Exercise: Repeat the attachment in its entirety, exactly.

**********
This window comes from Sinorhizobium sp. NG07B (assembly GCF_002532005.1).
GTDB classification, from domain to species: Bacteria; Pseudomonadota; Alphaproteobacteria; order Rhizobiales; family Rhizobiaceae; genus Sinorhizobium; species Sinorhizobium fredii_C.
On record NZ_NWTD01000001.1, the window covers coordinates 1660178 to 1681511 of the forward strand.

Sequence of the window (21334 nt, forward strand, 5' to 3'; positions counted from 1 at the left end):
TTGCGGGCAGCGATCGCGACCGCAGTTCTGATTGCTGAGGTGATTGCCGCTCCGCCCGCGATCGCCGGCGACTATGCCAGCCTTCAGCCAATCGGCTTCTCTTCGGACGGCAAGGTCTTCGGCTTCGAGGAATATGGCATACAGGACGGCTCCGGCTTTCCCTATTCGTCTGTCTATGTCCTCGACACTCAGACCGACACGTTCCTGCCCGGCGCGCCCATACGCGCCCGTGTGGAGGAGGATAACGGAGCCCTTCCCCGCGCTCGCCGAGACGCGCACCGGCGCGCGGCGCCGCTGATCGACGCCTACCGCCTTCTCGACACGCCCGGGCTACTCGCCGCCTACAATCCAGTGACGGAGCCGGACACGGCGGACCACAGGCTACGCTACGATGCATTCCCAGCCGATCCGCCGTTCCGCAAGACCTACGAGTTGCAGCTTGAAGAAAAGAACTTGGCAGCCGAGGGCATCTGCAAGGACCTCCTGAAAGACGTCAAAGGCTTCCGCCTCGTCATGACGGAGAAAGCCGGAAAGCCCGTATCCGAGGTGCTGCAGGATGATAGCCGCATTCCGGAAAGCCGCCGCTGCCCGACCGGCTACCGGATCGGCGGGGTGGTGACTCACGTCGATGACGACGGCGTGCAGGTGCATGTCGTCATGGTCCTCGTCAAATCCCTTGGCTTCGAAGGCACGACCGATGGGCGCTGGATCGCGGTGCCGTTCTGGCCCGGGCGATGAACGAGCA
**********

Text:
This window comes from Sinorhizobium sp. NG07B (assembly GCF_002532005.1).
GTDB classification, from domain to species: Bacteria; Pseudomonadota; Alphaproteobacteria; order Rhizobiales; family Rhizobiaceae; genus Sinorhizobium; species Sinorhizobium fredii_C.
On record NZ_NWTD01000001.1, the window covers coordinates 1660178 to 1681511 of the forward strand.

Sequence of the window (21334 nt, forward strand, 5' to 3'; positions counted from 1 at the left end):
TTGCGGGCAGCGATCGCGACCGCAGTTCTGATTGCTGAGGTGATTGCCGCTCCGCCCGCGATCGCCGGCGACTATGCCAGCCTTCAGCCAATCGGCTTCTCTTCGGACGGCAAGGTCTTCGGCTTCGAGGAATATGGCATACAGGACGGCTCCGGCTTTCCCTATTCGTCTGTCTATGTCCTCGACACTCAGACCGACACGTTCCTGCCCGGCGCGCCCATACGCGCCCGTGTGGAGGAGGATAACGGAGCCCTTCCCCGCGCTCGCCGAGACGCGCACCGGCGCGCGGCGCCGCTGATCGACGCCTACCGCCTTCTCGACACGCCCGGGCTACTCGCCGCCTACAATCCAGTGACGGAGCCGGACACGGCGGACCACAGGCTACGCTACGATGCATTCCCAGCCGATCCGCCGTTCCGCAAGACCTACGAGTTGCAGCTTGAAGAAAAGAACTTGGCAGCCGAGGGCATCTGCAAGGACCTCCTGAAAGACGTCAAAGGCTTCCGCCTCGTCATGACGGAGAAAGCCGGAAAGCCCGTATCCGAGGTGCTGCAGGATGATAGCCGCATTCCGGAAAGCCGCCGCTGCCCGACCGGCTACCGGATCGGCGGGGTGGTGACTCACGTCGATGACGACGGCGTGCAGGTGCATGTCGTCATGGTCCTCGTCAAATCCCTTGGCTTCGAAGGCACGACCGATGGGCGCTGGATCGCGGTGCCGTTCTGGCCCGGGCGATGAACGAGCA